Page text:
Replication is another technical challenge. MySQL replication is asynchronous. Slaves are often lagged if master instances are heavily updated. On bigger small data, update volume on master can be 10x or even more. How slaves can handle 10x more replication traffics? Amazon Aurora does not have MySQL replication lag issue, if you run it in a single region. Aurora has 6x storage copies in the same region, across three availability zones. You can scale reads in the same region. But scaling reads across multiple regions requires MySQL Replication, and it is challenging unless making MySQL Replication a lot faster. Alibaba PolarDB offers InnoDB physical replication across different datacenters, which is significantly more concurrent and faster than binlog based replication. But you are constrained to one engine (InnoDB, though it's by far the most common engine) and debugging replication issues might be harder, since it's no longer binlog based.

 Reliability improvement should not be ignored. 10x larger data means the instance serves many more connections and queries. If handful bad queries take the whole instance unavailable, the impact in bigger small data is much higher than in small instances. Good resource management is needed. High priority queries can be useful too, for making some important low latency queries finish earlier, without being affected by expensive queries.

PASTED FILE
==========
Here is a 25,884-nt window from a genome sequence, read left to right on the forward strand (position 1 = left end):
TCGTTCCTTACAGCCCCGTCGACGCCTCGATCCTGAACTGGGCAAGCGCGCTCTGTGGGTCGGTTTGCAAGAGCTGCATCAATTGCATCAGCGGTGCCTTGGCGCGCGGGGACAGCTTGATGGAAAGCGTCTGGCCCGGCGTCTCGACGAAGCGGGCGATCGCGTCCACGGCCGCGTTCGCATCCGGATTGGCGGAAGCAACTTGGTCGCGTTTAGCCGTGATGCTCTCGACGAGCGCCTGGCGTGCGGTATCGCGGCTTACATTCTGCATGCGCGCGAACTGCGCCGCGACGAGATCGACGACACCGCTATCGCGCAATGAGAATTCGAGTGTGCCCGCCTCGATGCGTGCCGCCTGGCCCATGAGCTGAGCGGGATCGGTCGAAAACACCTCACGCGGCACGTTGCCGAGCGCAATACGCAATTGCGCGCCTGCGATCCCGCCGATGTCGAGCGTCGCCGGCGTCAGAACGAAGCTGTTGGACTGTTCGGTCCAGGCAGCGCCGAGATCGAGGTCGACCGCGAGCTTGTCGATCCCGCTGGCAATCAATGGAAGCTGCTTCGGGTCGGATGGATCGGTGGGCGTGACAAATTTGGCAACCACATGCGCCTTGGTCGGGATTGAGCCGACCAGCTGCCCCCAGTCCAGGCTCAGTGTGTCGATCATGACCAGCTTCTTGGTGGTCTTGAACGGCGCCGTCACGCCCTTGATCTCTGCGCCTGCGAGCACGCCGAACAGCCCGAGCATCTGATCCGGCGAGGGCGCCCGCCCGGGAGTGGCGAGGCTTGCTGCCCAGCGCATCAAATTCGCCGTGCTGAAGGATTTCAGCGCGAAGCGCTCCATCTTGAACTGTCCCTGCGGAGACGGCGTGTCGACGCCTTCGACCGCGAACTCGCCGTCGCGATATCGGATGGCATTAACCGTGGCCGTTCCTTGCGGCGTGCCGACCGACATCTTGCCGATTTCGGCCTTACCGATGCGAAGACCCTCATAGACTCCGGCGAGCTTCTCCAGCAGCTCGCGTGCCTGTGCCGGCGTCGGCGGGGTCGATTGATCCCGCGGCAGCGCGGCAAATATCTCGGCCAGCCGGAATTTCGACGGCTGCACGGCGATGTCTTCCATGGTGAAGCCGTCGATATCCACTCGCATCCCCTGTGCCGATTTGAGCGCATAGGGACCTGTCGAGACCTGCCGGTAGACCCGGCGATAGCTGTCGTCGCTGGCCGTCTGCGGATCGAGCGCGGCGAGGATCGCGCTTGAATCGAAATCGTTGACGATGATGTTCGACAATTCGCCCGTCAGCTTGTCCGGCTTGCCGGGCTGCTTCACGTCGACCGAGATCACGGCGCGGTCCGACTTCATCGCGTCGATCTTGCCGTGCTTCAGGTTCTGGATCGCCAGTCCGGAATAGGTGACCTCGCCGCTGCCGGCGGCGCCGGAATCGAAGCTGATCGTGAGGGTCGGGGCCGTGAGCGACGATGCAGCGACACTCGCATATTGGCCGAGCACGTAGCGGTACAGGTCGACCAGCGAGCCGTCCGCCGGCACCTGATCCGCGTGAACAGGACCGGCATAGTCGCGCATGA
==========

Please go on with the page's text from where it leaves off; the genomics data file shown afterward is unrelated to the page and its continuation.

There are lots of technical challenges to make Bigger Small Data really work. I expect Amazon Aurora will be ahead to implement these important features to make Aurora truly support bigger data. But I'm almost sure that AWS won't release them as open source software. For everybody to get such features, somebody else will have to implement. I hope Oracle will do, but I understand that they need to compete Amazon Aurora and Oracle will not be willing to give their features to AWS for free. More realistic scenario might be multiple companies, including us, implementing features, releasing as open source and contributing to Oracle and/or MariaDB. I think these are interesting technical projects for MySQL for a couple of years.